The challenge remains: Repent from the evil
On Sept. 18, 2021 I received an email from Mr. Ben Uchitelle, attorney at law, in Clayton, Missouri. Mr. Uchitelle had read my book "JUDGE LYNCH!" and found my email address, email@example.com, from my website, www.jamesmredwine.com.
Mr. Uchitelle’s great grandfather was Manuel Cronbach, who was a prominent citizen of Mt. Vernon, Posey County, Indiana who at age 17 in 1878 personally observed the lynched bodies of four Black men hanging in the center of town on the courthouse lawn. Mr. Uchitelle’s great grandfather described the murders in his short autobiography. Mr. Uchitelle shared his great grandfather’s observations with me:
“The negro had no social standing in Mt. Vernon but they did not seem to feel any the worse for this. They were treated well so long as they knew their place. One of the great tragedies of their lives in Mt. Vernon was the lynching of four of their number by a mob. Oscar Thomas, a white deputy sheriff, was going to the home of a colored man to arrest him, was shot and killed. Feeling ran high, a white mob was at once organized and four of their number were hanged on trees in the Public Square, and it is claimed that one negro man was put into the fire box of an incinerator and burned to death. How many of the lynched negroes were guilty I do not know, but the bodies of those hanged in the Public Square dangled in the air nearly all next day. I asked the coroner, Uncle Bill Hendricks, why he did not cut them down. He answered, ‘I hain’t had no official notice that they are dead.’ Certainly a profound and unanswerable reason.”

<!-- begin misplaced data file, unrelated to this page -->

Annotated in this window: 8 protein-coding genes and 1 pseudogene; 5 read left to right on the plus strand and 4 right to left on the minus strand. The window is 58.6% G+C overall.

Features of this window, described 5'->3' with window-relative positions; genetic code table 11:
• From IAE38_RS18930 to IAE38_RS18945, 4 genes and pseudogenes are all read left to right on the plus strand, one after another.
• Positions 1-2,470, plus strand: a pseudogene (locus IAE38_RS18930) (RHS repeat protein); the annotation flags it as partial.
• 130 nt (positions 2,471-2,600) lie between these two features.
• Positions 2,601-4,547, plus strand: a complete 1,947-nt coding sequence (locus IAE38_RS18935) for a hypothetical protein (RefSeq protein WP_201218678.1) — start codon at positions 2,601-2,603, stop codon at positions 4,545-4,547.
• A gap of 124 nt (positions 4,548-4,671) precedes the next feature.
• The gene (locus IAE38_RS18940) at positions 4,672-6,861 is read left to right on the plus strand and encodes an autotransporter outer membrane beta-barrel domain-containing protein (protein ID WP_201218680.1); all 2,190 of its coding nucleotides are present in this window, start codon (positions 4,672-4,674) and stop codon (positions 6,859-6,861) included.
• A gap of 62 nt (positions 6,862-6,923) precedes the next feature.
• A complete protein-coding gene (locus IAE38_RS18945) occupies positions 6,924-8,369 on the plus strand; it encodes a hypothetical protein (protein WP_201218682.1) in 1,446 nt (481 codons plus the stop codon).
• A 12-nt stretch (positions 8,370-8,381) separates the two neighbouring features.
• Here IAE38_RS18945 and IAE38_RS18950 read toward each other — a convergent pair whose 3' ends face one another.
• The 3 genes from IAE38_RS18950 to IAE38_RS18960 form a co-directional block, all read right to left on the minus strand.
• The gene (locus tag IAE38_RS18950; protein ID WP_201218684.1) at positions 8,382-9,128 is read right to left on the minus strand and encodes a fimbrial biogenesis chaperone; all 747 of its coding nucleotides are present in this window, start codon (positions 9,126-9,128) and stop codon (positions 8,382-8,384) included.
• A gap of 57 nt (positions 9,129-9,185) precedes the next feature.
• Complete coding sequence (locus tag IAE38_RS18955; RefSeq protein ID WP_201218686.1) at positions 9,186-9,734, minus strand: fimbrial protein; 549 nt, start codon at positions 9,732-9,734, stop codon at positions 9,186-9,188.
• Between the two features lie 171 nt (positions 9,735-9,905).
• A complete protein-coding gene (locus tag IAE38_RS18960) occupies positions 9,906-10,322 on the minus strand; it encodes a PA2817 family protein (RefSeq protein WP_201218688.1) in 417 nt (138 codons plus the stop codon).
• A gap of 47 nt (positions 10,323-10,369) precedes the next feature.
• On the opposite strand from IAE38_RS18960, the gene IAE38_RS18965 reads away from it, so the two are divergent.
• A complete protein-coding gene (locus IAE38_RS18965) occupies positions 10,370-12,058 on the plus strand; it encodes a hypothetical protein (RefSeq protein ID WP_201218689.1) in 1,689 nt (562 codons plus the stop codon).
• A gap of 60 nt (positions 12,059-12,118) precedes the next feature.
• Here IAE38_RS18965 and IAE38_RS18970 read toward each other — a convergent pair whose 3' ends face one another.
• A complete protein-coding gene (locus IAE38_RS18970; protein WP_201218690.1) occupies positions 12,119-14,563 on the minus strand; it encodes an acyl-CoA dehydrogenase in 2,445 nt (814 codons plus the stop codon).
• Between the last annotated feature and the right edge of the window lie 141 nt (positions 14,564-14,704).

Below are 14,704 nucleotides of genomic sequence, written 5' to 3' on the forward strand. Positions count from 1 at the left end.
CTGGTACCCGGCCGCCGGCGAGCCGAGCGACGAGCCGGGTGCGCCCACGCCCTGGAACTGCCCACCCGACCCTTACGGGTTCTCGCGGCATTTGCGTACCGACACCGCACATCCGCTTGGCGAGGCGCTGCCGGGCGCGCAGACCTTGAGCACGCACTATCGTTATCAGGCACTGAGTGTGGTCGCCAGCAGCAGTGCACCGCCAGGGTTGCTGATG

I appreciate Mr. Uchitelle sharing this eye-witness account with me and urge others who might have historical records of the 1878 murders such as letters or diaries to contact me. The truth has no statute of limitations.
From my first knowledge of these horrific events that Oscar Thomas’ descendant, Ilse Horacek, gave to me in 1990, I have sought to uncover the facts. What I do know from my research is that Mr. Manuel Cronbach’s poignant comments illustrate the attitude of the general population of Mt. Vernon and Posey County, Indiana in 1878 and, perhaps, long after. As a practicing Posey County attorney, Posey County chief deputy prosecuting attorney, county attorney and Posey County judge for a total of well over 40 years, I find the callous official attitude of Coroner Hendricks to be one of the saddest aspects of the whole matter.
Other portions of Mr. Cronbach’s account that are pregnant with what they do not say is his question as to how many of the lynch victims were guilty. Since none of the four lynched men were involved in the death of Officer Thomas, the answer is zero. And Mr. Daniel Harrison, Sr. who was involved was grabbed and chopped into pieces and his parts were dumped in the jail outhouse.
But the word in Mr. Cronbach’s account that most loudly calls out to me is “organized,” as John Leffel, who was the owner and editor of the local Western Star newspaper in 1878, reported that two to three hundred white, male citizens of Posey County, Indiana organized themselves into a well-regimented, armed group and marched onto the courthouse lawn and murdered all five Black men.
As I have done since 1990, I am still calling for the community to finally and publicly atone for the sins of 1878 and erect a memorial to the victims on the courthouse square. Thank you, attorney Ben Uchitelle, for contacting me and for your interest in justice, even if justice remains long delayed.